But what about those who are close to us and won’t forgive you and those who won’t accept you? If unforgiveness continues, bitterness begins to take root. Thus the combination of bitterness and unforgiveness begins to control you.

    Not only your thoughts and emotions, even your decision making process gets impacted. It’s as if you have no choice. You’ve become entangled in this process. Now, you are in a bondage. And this bondage is so strong that you can’t get free.

    So here is the deal: If you want to be free, forgive. Do you want to move forward with your life? Forgive.

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Misunderstood silence

    When trouble and tragedy come your way, people will misunderstand you. They’ll think you’ve done some terrible things to deserve this. The best approach is to be silent. Otherwise, speak less.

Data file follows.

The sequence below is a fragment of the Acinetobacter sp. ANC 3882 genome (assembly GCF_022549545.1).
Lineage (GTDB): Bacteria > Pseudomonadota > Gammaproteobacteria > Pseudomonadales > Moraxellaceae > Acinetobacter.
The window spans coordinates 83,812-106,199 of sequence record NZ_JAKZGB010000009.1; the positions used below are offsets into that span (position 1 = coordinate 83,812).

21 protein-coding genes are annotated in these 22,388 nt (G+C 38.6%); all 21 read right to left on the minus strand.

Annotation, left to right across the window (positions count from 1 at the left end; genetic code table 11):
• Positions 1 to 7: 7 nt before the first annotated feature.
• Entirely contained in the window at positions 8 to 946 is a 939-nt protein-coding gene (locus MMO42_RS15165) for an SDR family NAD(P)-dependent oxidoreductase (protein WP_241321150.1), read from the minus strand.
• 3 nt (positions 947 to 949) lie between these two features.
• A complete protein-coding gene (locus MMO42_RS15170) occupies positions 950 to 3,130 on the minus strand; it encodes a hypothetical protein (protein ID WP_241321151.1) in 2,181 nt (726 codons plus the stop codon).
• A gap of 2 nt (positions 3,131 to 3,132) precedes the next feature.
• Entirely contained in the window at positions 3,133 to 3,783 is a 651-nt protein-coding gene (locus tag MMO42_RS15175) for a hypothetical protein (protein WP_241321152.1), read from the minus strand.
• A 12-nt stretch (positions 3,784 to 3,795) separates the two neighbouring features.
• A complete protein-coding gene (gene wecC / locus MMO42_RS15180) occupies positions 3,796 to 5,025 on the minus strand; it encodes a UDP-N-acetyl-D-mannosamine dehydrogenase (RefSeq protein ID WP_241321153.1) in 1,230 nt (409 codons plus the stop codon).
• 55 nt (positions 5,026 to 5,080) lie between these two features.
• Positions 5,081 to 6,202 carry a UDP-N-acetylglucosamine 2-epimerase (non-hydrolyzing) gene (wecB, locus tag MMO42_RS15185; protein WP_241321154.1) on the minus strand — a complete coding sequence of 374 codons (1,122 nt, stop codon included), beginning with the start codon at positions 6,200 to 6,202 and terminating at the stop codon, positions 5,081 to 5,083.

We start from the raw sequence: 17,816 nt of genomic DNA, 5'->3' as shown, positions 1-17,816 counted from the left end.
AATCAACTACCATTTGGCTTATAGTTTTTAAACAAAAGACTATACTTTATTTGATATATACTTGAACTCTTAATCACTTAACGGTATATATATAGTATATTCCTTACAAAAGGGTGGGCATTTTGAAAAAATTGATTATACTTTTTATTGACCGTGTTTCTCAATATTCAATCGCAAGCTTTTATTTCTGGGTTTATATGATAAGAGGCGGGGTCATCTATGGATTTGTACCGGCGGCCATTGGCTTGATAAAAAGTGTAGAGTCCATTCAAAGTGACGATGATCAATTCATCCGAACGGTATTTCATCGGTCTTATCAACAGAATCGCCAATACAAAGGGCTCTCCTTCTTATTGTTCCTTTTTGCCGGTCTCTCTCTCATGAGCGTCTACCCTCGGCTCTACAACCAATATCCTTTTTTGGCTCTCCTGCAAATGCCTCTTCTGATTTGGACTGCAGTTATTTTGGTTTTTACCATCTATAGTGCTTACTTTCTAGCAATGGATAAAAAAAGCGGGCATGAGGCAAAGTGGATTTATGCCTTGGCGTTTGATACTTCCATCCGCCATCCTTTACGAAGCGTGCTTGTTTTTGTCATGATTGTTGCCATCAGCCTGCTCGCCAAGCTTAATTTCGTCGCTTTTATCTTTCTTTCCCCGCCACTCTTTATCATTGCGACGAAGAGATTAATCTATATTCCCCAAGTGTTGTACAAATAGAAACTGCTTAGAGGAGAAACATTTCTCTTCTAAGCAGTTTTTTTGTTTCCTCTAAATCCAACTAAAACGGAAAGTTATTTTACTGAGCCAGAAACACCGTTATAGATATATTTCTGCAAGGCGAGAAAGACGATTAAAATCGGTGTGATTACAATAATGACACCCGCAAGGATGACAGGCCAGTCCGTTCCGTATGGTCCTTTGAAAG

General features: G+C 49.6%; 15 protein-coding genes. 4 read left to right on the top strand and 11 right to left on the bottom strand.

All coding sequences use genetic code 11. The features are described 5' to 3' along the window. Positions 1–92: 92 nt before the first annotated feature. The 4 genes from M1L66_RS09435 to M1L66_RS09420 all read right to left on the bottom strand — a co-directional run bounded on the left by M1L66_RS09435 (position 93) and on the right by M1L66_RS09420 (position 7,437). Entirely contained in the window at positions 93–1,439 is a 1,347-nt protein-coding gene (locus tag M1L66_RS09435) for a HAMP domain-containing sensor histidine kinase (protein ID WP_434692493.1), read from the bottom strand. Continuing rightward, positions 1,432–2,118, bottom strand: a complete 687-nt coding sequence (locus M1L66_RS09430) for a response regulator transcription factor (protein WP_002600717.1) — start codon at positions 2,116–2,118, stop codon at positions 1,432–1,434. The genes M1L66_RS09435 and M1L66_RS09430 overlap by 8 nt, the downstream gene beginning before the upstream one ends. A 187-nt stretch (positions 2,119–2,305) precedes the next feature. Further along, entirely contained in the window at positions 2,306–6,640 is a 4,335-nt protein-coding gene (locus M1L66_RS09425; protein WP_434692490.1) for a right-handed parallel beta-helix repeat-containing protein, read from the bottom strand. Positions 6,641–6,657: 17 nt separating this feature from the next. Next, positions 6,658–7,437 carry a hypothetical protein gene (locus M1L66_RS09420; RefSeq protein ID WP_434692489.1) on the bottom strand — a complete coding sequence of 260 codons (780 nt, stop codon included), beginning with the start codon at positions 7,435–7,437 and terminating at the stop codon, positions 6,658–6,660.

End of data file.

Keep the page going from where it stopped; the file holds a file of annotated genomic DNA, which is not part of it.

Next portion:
But even your silence may be misunderstood. They’ll think you’re groping for words as you try to cover up your guilt. This is what Job’s friend Bildad assumed about Job’s silence. He said: “How long will you hunt for words?” (Job 18:2a)

    The reality is that trouble strikes everyone. The righteous and the unrighteous suffer. The innocent and the guilty ones may experience similar tragedy. Only you and God know your true state. Stand firm and trust God to carry you through every pain in life.

    Just as your words may be misunderstood, your silence will also be misinterpreted. Don’t look for people’s approval. Trust God to bring you through every trial.

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Don’t speak the truth